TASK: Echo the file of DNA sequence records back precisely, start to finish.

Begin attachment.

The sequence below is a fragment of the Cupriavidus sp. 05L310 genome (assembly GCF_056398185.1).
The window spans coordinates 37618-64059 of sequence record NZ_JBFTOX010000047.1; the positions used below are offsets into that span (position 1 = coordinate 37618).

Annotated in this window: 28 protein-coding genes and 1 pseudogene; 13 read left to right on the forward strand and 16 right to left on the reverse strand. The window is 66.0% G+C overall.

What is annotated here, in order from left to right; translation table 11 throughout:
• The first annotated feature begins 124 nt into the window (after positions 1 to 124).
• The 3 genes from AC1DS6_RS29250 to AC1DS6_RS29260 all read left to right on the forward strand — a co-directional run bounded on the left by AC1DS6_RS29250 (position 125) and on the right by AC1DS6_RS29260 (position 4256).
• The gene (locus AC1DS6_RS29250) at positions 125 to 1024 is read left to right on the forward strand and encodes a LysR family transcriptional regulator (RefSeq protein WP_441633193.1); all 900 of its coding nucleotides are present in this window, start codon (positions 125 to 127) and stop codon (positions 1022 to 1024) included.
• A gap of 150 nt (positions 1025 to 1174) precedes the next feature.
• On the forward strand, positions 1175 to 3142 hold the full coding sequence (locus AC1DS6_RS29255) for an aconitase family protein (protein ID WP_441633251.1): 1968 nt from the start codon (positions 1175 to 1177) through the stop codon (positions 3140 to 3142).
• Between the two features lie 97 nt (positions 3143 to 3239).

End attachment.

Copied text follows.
The sequence below is a fragment of the Cupriavidus sp. 05L310 genome (assembly GCF_056398185.1).
The window spans coordinates 37618-64059 of sequence record NZ_JBFTOX010000047.1; the positions used below are offsets into that span (position 1 = coordinate 37618).

Annotated in this window: 28 protein-coding genes and 1 pseudogene; 13 read left to right on the forward strand and 16 right to left on the reverse strand. The window is 66.0% G+C overall.

What is annotated here, in order from left to right; translation table 11 throughout:
• The first annotated feature begins 124 nt into the window (after positions 1 to 124).
• The 3 genes from AC1DS6_RS29250 to AC1DS6_RS29260 all read left to right on the forward strand — a co-directional run bounded on the left by AC1DS6_RS29250 (position 125) and on the right by AC1DS6_RS29260 (position 4256).
• The gene (locus AC1DS6_RS29250) at positions 125 to 1024 is read left to right on the forward strand and encodes a LysR family transcriptional regulator (RefSeq protein WP_441633193.1); all 900 of its coding nucleotides are present in this window, start codon (positions 125 to 127) and stop codon (positions 1022 to 1024) included.
• A gap of 150 nt (positions 1025 to 1174) precedes the next feature.
• On the forward strand, positions 1175 to 3142 hold the full coding sequence (locus AC1DS6_RS29255) for an aconitase family protein (protein ID WP_441633251.1): 1968 nt from the start codon (positions 1175 to 1177) through the stop codon (positions 3140 to 3142).
• Between the two features lie 97 nt (positions 3143 to 3239).